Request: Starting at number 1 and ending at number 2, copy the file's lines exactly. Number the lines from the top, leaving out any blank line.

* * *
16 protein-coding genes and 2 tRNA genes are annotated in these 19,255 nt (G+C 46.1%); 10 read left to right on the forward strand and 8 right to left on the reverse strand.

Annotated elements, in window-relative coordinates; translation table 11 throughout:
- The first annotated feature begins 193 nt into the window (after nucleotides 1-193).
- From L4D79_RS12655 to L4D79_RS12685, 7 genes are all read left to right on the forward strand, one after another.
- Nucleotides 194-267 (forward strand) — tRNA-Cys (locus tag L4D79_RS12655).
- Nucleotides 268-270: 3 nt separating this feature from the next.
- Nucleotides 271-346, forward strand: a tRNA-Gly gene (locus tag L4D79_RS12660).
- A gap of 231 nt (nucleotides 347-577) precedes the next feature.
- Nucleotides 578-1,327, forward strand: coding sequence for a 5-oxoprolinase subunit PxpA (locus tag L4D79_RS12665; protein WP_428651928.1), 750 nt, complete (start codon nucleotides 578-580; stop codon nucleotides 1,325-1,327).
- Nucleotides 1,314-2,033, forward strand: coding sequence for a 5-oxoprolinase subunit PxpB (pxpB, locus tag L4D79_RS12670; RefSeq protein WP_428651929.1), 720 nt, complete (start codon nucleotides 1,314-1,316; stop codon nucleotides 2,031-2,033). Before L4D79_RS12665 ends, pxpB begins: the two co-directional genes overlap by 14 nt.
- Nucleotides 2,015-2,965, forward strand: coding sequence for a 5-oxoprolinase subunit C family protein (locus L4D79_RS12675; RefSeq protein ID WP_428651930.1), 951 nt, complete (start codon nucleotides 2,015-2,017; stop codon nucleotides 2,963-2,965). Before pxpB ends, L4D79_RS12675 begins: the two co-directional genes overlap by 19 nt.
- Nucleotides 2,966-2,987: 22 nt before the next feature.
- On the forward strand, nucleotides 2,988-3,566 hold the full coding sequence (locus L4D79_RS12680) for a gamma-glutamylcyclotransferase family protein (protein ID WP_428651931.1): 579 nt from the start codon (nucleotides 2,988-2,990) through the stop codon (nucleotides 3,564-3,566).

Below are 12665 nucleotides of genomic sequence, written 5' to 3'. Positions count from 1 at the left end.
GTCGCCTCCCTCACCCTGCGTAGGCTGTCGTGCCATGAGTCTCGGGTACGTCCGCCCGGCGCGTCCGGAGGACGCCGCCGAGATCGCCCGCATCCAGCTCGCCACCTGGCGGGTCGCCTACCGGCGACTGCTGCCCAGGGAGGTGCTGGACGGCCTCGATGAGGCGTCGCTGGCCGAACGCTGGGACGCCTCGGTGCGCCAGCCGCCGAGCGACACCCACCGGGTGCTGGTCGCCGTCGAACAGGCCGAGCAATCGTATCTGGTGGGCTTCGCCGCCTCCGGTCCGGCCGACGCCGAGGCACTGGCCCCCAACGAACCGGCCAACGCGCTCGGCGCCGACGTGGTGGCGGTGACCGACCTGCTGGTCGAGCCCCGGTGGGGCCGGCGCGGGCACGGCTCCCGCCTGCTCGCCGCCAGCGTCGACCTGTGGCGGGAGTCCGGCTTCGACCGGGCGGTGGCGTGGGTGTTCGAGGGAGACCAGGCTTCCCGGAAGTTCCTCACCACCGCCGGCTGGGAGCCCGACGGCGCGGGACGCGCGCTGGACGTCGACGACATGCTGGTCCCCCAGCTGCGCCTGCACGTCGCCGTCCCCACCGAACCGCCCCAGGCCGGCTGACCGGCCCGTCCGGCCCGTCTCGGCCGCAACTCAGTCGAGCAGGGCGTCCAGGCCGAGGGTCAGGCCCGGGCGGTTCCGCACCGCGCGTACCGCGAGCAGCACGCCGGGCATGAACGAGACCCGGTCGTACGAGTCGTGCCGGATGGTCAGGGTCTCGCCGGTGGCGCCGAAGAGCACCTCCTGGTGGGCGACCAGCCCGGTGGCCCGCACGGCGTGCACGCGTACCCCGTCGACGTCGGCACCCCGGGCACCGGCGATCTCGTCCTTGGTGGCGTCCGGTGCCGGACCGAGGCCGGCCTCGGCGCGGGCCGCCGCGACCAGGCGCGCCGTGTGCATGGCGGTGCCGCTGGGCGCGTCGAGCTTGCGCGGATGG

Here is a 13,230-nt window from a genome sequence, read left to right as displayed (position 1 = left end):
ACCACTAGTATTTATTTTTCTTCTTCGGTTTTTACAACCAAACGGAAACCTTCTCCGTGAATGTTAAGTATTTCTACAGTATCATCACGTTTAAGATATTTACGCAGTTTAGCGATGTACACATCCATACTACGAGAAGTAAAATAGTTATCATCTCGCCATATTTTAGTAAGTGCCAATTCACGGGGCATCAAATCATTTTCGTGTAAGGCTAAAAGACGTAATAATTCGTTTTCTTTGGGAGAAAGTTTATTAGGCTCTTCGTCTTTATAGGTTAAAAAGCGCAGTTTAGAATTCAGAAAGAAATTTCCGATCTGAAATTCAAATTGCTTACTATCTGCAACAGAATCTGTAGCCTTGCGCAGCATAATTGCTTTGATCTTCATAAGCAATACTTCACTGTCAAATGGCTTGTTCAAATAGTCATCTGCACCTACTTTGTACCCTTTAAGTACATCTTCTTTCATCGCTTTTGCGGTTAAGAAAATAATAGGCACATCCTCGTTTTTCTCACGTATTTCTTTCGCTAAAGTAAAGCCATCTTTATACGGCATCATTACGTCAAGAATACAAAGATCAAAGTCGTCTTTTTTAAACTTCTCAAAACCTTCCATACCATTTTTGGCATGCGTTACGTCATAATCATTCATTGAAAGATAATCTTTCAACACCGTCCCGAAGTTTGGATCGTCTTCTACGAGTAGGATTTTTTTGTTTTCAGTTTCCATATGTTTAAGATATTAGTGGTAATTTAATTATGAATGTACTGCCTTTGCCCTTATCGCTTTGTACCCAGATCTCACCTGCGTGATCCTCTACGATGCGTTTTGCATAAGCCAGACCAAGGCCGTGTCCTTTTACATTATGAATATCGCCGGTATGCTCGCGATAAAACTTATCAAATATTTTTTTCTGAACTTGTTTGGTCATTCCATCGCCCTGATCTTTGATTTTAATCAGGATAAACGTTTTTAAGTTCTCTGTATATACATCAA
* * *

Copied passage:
16 protein-coding genes and 2 tRNA genes are annotated in these 19,255 nt (G+C 46.1%); 10 read left to right on the forward strand and 8 right to left on the reverse strand.

Annotated elements, in window-relative coordinates; translation table 11 throughout: